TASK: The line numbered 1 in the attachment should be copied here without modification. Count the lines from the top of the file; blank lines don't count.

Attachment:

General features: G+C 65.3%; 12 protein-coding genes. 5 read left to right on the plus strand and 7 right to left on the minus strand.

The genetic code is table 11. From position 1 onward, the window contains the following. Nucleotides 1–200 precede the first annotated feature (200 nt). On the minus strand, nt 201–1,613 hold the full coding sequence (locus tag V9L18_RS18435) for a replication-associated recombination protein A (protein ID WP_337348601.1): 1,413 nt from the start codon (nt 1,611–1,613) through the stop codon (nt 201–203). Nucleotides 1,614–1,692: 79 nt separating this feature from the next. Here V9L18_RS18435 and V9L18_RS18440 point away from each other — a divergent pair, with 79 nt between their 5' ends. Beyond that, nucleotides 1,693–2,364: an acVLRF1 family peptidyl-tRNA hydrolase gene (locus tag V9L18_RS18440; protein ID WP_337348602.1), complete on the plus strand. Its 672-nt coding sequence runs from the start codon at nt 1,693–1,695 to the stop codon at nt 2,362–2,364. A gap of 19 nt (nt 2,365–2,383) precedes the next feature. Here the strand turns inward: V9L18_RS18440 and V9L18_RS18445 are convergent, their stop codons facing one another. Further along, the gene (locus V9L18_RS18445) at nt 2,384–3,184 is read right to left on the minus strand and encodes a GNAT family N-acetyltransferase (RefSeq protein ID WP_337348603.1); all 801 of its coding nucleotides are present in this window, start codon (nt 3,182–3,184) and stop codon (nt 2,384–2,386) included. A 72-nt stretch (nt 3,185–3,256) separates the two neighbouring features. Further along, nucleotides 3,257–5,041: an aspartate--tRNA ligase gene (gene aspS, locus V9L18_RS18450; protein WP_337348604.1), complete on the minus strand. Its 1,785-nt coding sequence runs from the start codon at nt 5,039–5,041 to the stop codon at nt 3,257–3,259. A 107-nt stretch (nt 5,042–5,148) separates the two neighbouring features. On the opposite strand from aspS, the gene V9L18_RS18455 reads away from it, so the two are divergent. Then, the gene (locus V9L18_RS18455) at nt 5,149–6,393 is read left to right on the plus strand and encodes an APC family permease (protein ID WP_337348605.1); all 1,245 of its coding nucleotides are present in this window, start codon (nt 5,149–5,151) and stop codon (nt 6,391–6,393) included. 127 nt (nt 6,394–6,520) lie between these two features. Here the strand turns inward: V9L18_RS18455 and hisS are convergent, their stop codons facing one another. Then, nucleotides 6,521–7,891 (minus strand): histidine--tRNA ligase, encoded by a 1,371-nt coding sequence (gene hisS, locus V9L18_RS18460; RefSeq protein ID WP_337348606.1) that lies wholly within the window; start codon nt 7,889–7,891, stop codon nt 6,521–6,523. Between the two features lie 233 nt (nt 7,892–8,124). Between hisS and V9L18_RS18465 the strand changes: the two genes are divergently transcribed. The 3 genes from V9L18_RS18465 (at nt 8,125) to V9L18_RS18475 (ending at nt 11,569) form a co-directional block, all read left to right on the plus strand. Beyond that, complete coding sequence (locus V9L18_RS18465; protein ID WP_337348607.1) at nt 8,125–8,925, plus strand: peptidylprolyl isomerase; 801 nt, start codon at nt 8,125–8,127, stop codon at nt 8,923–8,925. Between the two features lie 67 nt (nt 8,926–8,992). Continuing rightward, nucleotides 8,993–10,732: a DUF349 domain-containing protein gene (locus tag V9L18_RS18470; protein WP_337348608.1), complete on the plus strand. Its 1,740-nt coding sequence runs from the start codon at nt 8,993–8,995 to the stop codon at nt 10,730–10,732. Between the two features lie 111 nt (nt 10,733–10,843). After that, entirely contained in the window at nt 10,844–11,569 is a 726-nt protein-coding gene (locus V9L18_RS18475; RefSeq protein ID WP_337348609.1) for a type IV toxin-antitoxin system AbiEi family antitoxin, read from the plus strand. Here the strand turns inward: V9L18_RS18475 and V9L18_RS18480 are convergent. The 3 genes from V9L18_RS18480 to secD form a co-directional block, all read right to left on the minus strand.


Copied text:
General features: G+C 65.3%; 12 protein-coding genes. 5 read left to right on the plus strand and 7 right to left on the minus strand.